Matrix Unloaded

THE MATRIX UNLOADED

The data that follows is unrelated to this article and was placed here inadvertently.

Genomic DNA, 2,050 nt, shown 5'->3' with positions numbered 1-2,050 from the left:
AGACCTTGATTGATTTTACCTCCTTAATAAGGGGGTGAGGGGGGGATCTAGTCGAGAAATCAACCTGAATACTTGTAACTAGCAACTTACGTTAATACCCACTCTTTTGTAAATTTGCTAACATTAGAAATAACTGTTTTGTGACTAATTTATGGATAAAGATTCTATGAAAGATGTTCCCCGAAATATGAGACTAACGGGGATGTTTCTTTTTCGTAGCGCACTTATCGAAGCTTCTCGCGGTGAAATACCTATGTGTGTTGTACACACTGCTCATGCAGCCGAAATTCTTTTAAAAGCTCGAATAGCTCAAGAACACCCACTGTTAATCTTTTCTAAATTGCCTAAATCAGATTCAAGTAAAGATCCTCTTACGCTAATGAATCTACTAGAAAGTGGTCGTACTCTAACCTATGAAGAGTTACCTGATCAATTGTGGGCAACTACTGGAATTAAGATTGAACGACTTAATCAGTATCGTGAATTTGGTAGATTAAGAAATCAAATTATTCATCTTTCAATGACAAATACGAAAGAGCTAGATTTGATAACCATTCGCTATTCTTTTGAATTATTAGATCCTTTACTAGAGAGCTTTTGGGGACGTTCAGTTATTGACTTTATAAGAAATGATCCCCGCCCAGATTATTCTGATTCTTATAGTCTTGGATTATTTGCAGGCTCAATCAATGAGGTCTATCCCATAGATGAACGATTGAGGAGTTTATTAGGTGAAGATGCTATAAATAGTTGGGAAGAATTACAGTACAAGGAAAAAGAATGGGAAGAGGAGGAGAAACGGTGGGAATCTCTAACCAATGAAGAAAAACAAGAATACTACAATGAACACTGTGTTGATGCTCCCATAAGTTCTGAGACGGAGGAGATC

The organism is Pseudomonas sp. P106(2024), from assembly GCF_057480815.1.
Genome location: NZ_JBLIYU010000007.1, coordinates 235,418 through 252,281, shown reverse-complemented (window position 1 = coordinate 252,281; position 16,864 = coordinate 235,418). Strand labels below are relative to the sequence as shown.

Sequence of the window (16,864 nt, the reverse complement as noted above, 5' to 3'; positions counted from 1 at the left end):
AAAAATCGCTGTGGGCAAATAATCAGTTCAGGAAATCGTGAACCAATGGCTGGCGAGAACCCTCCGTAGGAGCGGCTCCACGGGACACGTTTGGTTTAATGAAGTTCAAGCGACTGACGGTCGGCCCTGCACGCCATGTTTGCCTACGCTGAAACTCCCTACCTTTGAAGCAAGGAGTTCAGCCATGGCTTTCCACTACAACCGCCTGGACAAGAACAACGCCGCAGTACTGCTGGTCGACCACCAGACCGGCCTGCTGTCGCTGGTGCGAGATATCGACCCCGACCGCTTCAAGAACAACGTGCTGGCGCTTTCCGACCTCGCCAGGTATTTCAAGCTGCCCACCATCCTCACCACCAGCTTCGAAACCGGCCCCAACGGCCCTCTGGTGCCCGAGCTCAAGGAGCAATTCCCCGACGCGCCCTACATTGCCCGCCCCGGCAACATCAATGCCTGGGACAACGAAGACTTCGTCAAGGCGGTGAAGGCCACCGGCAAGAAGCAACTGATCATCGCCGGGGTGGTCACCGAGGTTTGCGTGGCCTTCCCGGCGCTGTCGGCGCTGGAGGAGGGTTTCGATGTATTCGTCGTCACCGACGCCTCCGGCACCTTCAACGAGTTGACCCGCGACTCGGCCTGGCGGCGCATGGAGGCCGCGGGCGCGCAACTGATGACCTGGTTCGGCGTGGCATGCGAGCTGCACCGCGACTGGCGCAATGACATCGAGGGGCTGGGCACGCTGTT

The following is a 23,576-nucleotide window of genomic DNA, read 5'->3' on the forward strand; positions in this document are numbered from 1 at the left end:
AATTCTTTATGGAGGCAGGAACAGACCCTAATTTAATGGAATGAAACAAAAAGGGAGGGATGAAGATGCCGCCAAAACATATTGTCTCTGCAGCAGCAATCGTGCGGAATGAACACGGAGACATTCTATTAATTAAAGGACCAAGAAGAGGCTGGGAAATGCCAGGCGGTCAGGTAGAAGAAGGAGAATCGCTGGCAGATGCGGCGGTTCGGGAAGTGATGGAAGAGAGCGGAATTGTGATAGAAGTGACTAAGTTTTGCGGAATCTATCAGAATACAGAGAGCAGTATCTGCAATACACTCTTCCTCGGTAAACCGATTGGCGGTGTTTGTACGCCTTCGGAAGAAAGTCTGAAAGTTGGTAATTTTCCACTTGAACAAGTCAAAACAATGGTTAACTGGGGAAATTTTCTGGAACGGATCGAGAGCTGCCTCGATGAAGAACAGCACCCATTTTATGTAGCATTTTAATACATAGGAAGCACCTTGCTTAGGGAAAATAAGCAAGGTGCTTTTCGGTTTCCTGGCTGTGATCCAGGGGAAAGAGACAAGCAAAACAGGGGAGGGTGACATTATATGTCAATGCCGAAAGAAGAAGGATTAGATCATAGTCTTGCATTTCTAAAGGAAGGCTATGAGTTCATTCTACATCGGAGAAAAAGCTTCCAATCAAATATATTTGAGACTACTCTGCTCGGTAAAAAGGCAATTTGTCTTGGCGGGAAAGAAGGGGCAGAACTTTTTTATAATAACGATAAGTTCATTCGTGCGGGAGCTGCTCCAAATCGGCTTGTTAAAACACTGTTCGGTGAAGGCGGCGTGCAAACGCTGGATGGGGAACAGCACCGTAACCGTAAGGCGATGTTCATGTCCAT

What if you were told your whole life was an illusion, and in fact you are being used as a human battery, a source of chemical energy plugged into a computer, like some sort of Energizer Bunny? Scary though it is to imagine, this is the state of the people in the world of the Matrix, exploited for their electrical potential, while dreaming that they are going about their normal lives as husbands and wives, office workers and good citizens. The Matrix of computers they are plugged into provide them with a virtual-reality experience from which they never wake. What everyone remembers about the Matrix films is the stunning visual imagery, with ultra-rapid fight scenes and death-defying leaps and jumps over buildings. However this is not their main quality. The subject of the films is the subject of Western philosophy from Decartes to Kant: how can we know our world is real if all we know is our own minds? The Matrix movies deal with this puzzle and decide: our present reality is mental, not physical. The main characters are Morpheus, Neo, Trinity, Oracle and Cypher. Morpheus, and the name suggests a dream-maker or shamanistic shape-shifter, is awakened and aware of the diabolical situation humans are in, and can awaken others from their computer-programmed illusion. Such a person is known in India as Boddisatva, one who turns back from enlightenment to enlighten others. In Christian terms, he is like John the Baptist, who announces the Messiah, and wakens others to the truth. He has himself been awoken from his dream or trance of illusion by the Oracle, who we discover later in the story is herself a glitch in the Matrix program. Morpheus awakens Neo, who he believes is ‘The One’ prophesized, born and destined to be the savior of the enslaved human race. If this all sounds vaguely Biblical, you are not mistaken. The Matrix trilogy of films are science-fiction with a mythic ring. There is a whole level of the Matrix movies that is based on a Christian narrative structure of redemption, Messianic return and salvation. The haven of the fight against the Matrix is called Zion and the main female character is called Trinity. In Catholic theology this is the threefold nature of the godhead: essence, incarnation and creative energy in movement. She is ironically named for representing the essential but elided female aspect of the creation, known to all good Catholics as the Mother of God. She is Neo’s lover and is his reason for rejecting the opportunity to destroy the Matrix. Instead he chooses love over victory to save her from death.